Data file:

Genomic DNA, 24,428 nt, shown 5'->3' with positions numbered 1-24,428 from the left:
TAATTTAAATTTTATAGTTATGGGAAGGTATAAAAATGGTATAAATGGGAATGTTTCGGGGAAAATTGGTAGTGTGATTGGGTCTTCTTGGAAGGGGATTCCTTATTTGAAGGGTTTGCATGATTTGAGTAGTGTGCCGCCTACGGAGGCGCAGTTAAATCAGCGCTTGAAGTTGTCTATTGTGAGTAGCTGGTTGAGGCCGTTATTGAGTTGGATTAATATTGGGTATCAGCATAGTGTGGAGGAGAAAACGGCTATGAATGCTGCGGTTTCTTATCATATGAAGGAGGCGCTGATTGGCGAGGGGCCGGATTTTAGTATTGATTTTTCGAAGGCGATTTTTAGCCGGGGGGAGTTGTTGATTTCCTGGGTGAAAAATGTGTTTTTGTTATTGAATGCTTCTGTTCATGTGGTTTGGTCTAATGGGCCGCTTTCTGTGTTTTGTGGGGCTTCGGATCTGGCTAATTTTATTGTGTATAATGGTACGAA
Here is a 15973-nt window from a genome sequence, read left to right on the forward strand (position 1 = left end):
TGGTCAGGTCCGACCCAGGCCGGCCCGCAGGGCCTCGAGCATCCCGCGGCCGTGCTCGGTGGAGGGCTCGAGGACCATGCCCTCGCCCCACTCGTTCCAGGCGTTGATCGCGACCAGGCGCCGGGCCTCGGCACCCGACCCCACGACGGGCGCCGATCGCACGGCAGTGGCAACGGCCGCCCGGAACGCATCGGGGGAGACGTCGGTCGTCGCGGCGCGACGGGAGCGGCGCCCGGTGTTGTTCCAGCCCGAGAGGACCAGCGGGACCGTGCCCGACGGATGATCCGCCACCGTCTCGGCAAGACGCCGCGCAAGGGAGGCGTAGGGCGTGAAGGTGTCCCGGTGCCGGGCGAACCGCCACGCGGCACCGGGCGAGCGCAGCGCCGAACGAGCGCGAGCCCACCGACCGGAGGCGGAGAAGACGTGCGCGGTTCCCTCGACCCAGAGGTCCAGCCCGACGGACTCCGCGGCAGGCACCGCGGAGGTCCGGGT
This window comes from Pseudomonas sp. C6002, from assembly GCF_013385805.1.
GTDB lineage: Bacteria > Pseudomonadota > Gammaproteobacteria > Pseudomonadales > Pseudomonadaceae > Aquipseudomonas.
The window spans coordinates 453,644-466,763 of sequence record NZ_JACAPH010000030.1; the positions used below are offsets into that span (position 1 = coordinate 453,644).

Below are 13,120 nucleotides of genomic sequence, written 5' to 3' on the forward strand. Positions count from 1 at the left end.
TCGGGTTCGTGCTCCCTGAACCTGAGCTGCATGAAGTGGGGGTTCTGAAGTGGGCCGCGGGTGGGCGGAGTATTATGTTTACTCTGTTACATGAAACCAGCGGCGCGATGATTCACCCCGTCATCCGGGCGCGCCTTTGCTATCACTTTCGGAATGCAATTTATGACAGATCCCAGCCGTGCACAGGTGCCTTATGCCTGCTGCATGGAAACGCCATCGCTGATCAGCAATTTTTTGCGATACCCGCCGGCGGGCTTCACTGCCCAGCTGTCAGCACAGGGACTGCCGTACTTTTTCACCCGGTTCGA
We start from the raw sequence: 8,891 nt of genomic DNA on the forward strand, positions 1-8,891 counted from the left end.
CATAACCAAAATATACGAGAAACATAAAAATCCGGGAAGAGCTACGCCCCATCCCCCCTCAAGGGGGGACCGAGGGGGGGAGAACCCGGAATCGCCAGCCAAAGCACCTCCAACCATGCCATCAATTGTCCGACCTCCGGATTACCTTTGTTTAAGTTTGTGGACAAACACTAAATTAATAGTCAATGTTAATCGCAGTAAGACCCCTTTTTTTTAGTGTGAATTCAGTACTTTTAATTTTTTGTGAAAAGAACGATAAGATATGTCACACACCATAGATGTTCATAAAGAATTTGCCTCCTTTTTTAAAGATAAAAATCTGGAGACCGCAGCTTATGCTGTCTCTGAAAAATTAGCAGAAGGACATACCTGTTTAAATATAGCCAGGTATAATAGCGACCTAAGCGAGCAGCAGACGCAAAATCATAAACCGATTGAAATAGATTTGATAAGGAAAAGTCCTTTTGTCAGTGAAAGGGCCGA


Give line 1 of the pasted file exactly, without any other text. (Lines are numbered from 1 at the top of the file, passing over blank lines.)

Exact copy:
Genomic DNA, 24,428 nt, shown 5'->3' with positions numbered 1-24,428 from the left: